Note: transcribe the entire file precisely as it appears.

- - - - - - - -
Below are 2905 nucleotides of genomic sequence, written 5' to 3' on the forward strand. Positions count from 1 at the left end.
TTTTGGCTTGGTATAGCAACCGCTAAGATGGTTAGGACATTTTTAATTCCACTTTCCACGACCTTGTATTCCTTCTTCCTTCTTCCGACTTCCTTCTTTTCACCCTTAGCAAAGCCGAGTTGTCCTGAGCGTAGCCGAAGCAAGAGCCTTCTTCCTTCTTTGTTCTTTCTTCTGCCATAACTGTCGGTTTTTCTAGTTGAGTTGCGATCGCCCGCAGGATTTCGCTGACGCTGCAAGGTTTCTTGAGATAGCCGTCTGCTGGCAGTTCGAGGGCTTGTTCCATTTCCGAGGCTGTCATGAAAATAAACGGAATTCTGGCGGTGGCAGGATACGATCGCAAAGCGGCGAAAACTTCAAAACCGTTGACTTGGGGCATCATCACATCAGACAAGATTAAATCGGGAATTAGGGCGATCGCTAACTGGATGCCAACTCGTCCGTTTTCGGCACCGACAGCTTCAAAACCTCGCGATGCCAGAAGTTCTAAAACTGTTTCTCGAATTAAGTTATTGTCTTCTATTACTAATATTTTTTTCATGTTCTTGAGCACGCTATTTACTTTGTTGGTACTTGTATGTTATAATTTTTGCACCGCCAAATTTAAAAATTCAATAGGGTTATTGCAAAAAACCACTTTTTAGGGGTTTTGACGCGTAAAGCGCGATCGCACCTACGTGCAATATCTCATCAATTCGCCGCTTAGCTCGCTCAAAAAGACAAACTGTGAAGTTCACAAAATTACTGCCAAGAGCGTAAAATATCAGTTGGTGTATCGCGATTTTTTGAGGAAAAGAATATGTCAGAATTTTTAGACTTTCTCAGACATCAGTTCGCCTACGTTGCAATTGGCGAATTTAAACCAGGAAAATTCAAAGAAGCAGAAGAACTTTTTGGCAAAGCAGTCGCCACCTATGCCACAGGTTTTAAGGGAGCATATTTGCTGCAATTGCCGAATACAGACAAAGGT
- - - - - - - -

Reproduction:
Below are 2905 nucleotides of genomic sequence, written 5' to 3' on the forward strand. Positions count from 1 at the left end.
TTTTGGCTTGGTATAGCAACCGCTAAGATGGTTAGGACATTTTTAATTCCACTTTCCACGACCTTGTATTCCTTCTTCCTTCTTCCGACTTCCTTCTTTTCACCCTTAGCAAAGCCGAGTTGTCCTGAGCGTAGCCGAAGCAAGAGCCTTCTTCCTTCTTTGTTCTTTCTTCTGCCATAACTGTCGGTTTTTCTAGTTGAGTTGCGATCGCCCGCAGGATTTCGCTGACGCTGCAAGGTTTCTTGAGATAGCCGTCTGCTGGCAGTTCGAGGGCTTGTTCCATTTCCGAGGCTGTCATGAAAATAAACGGAATTCTGGCGGTGGCAGGATACGATCGCAAAGCGGCGAAAACTTCAAAACCGTTGACTTGGGGCATCATCACATCAGACAAGATTAAATCGGGAATTAGGGCGATCGCTAACTGGATGCCAACTCGTCCGTTTTCGGCACCGACAGCTTCAAAACCTCGCGATGCCAGAAGTTCTAAAACTGTTTCTCGAATTAAGTTATTGTCTTCTATTACTAATATTTTTTTCATGTTCTTGAGCACGCTATTTACTTTGTTGGTACTTGTATGTTATAATTTTTGCACCGCCAAATTTAAAAATTCAATAGGGTTATTGCAAAAAACCACTTTTTAGGGGTTTTGACGCGTAAAGCGCGATCGCACCTACGTGCAATATCTCATCAATTCGCCGCTTAGCTCGCTCAAAAAGACAAACTGTGAAGTTCACAAAATTACTGCCAAGAGCGTAAAATATCAGTTGGTGTATCGCGATTTTTTGAGGAAAAGAATATGTCAGAATTTTTAGACTTTCTCAGACATCAGTTCGCCTACGTTGCAATTGGCGAATTTAAACCAGGAAAATTCAAAGAAGCAGAAGAACTTTTTGGCAAAGCAGTCGCCACCTATGCCACAGGTTTTAAGGGAGCATATTTGCTGCAATTGCCGAATACAGACAAAGGT